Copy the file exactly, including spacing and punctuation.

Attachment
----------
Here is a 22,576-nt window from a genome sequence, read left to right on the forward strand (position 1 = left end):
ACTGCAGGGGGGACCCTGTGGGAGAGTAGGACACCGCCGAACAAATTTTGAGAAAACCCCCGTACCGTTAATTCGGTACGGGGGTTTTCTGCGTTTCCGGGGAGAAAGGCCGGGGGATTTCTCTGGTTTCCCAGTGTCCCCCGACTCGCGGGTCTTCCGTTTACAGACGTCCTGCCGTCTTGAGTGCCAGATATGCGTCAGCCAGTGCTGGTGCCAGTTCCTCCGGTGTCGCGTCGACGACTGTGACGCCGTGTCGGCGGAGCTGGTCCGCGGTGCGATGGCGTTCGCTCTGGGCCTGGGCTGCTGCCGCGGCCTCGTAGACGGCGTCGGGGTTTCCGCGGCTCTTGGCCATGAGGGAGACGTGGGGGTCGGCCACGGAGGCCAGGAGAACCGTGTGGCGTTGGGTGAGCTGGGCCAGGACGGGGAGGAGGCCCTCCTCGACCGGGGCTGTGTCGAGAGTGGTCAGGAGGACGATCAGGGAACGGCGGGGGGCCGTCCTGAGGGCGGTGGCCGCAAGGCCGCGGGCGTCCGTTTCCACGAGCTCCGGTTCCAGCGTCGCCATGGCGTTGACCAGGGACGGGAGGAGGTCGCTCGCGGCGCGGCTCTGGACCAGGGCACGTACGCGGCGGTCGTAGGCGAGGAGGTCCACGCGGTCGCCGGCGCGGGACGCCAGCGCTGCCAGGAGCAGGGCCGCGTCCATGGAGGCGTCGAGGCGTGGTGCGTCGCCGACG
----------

Here is a 22,576-nt window from a genome sequence, read left to right on the forward strand (position 1 = left end):
ACTGCAGGGGGGACCCTGTGGGAGAGTAGGACACCGCCGAACAAATTTTGAGAAAACCCCCGTACCGTTAATTCGGTACGGGGGTTTTCTGCGTTTCCGGGGAGAAAGGCCGGGGGATTTCTCTGGTTTCCCAGTGTCCCCCGACTCGCGGGTCTTCCGTTTACAGACGTCCTGCCGTCTTGAGTGCCAGATATGCGTCAGCCAGTGCTGGTGCCAGTTCCTCCGGTGTCGCGTCGACGACTGTGACGCCGTGTCGGCGGAGCTGGTCCGCGGTGCGATGGCGTTCGCTCTGGGCCTGGGCTGCTGCCGCGGCCTCGTAGACGGCGTCGGGGTTTCCGCGGCTCTTGGCCATGAGGGAGACGTGGGGGTCGGCCACGGAGGCCAGGAGAACCGTGTGGCGTTGGGTGAGCTGGGCCAGGACGGGGAGGAGGCCCTCCTCGACCGGGGCTGTGTCGAGAGTGGTCAGGAGGACGATCAGGGAACGGCGGGGGGCCGTCCTGAGGGCGGTGGCCGCAAGGCCGCGGGCGTCCGTTTCCACGAGCTCCGGTTCCAGCGTCGCCATGGCGTTGACCAGGGACGGGAGGAGGTCGCTCGCGGCGCGGCTCTGGACCAGGGCACGTACGCGGCGGTCGTAGGCGAGGAGGTCCACGCGGTCGCCGGCGCGGGACGCCAGCGCTGCCAGGAGCAGGGCCGCGTCCATGGAGGCGTCGAGGCGTGGTGCGTCGCCGACG